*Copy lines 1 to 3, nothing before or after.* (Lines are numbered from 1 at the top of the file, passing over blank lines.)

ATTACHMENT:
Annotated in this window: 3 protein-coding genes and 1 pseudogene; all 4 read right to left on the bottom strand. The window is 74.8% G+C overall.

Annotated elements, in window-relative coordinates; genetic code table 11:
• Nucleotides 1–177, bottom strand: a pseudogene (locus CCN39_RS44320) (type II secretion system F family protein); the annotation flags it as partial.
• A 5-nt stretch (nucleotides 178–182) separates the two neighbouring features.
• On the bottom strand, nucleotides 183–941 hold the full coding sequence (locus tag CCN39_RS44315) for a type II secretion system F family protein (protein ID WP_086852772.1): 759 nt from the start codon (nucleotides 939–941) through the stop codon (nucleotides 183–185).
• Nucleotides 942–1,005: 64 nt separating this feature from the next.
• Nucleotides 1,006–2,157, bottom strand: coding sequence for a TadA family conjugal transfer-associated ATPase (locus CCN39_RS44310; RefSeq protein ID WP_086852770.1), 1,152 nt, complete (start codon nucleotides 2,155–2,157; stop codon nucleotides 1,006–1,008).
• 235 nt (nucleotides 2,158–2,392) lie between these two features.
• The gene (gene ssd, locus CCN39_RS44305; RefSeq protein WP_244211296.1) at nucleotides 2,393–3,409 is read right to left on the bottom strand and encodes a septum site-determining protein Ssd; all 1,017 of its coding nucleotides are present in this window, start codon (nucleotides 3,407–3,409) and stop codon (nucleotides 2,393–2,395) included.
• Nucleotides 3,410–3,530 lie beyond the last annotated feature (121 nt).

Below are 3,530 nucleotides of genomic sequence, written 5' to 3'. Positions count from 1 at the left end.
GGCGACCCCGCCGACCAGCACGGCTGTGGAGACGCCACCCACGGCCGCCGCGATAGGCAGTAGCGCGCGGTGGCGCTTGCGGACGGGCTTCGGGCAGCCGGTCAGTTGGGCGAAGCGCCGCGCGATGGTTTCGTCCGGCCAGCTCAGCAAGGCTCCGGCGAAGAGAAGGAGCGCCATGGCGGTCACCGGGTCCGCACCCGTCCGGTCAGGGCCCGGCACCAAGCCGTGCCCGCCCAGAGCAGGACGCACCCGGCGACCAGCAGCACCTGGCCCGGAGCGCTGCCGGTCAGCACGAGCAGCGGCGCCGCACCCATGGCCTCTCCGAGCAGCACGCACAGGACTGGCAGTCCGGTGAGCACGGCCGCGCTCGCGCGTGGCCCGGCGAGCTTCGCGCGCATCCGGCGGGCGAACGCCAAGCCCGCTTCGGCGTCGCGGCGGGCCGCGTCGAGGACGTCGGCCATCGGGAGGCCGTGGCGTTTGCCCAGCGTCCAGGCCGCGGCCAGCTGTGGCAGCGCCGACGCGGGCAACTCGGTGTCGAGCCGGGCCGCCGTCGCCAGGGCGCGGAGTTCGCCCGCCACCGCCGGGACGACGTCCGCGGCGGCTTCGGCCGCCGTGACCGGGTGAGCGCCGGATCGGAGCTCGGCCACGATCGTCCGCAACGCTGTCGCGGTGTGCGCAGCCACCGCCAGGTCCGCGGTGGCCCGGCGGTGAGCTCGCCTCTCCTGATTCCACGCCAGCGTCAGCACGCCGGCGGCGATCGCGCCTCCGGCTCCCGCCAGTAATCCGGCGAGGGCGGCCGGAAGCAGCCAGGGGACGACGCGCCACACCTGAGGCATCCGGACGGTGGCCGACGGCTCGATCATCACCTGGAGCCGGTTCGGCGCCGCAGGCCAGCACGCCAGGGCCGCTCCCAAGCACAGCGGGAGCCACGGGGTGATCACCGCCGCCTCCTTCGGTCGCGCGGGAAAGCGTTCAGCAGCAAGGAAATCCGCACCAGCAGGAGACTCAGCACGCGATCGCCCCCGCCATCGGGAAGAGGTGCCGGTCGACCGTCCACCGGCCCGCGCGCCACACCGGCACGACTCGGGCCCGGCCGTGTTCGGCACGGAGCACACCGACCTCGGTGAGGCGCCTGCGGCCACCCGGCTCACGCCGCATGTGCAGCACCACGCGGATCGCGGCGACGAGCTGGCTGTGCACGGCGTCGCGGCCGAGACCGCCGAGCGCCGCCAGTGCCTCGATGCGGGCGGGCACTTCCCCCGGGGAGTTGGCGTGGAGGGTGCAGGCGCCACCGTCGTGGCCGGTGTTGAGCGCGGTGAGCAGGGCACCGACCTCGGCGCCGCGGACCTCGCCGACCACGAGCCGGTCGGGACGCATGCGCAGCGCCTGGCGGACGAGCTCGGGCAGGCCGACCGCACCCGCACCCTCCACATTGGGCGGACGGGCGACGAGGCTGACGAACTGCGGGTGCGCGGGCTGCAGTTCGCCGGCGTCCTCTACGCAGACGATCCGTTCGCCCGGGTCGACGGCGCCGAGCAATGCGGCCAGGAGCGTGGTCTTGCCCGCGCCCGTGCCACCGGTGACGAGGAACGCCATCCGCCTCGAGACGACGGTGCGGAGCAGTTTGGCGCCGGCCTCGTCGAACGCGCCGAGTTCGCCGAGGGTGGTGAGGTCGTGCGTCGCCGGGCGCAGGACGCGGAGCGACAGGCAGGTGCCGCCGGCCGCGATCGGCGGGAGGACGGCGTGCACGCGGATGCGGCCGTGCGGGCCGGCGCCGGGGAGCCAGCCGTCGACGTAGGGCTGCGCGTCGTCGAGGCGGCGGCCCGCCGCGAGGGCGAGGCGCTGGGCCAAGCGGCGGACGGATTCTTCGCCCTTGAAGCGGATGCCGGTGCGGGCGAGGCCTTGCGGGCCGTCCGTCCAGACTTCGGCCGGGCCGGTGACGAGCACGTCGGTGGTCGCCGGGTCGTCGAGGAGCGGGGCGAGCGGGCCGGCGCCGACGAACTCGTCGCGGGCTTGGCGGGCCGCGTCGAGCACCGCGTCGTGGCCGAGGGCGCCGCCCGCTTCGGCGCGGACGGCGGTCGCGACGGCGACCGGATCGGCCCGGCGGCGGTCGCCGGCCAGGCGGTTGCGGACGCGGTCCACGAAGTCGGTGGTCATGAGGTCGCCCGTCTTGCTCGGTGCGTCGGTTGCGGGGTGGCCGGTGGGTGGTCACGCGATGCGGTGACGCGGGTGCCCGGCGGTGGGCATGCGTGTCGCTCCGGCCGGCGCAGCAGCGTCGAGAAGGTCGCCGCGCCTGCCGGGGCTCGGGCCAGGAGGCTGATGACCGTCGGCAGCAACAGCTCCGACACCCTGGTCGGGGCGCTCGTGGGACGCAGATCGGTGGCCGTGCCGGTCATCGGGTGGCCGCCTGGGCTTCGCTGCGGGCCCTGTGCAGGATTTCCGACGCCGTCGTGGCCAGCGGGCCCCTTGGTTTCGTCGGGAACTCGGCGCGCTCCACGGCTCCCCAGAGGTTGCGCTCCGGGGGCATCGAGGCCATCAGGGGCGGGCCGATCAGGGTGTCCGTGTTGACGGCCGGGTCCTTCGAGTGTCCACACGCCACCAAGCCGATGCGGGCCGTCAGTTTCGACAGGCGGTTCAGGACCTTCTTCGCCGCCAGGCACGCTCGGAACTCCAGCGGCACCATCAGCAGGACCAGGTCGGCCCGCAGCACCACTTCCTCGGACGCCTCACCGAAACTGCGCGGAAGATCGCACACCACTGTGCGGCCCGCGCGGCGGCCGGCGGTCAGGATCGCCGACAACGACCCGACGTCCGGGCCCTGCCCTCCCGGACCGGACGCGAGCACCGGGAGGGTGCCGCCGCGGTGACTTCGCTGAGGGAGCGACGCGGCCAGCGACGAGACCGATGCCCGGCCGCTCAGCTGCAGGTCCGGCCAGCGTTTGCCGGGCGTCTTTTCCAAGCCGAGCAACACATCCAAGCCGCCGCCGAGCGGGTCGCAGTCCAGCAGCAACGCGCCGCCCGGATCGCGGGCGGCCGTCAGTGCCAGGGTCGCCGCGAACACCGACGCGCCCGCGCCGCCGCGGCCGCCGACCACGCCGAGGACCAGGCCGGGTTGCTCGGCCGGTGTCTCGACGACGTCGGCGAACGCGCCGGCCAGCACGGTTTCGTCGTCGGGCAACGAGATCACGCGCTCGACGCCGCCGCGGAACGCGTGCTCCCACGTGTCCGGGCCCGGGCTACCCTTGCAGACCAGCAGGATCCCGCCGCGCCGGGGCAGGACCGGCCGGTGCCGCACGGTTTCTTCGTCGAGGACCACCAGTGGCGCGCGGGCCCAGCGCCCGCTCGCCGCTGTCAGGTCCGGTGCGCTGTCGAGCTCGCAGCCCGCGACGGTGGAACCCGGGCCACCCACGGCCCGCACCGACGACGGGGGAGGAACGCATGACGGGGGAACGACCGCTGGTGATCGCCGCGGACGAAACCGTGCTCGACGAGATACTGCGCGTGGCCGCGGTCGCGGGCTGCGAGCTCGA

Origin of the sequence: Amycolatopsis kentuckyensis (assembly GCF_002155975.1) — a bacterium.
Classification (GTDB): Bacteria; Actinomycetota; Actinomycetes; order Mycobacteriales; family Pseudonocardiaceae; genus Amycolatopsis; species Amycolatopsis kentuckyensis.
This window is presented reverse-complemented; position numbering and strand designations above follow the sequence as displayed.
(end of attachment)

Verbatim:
Annotated in this window: 3 protein-coding genes and 1 pseudogene; all 4 read right to left on the bottom strand. The window is 74.8% G+C overall.

Annotated elements, in window-relative coordinates; genetic code table 11:
• Nucleotides 1–177, bottom strand: a pseudogene (locus CCN39_RS44320) (type II secretion system F family protein); the annotation flags it as partial.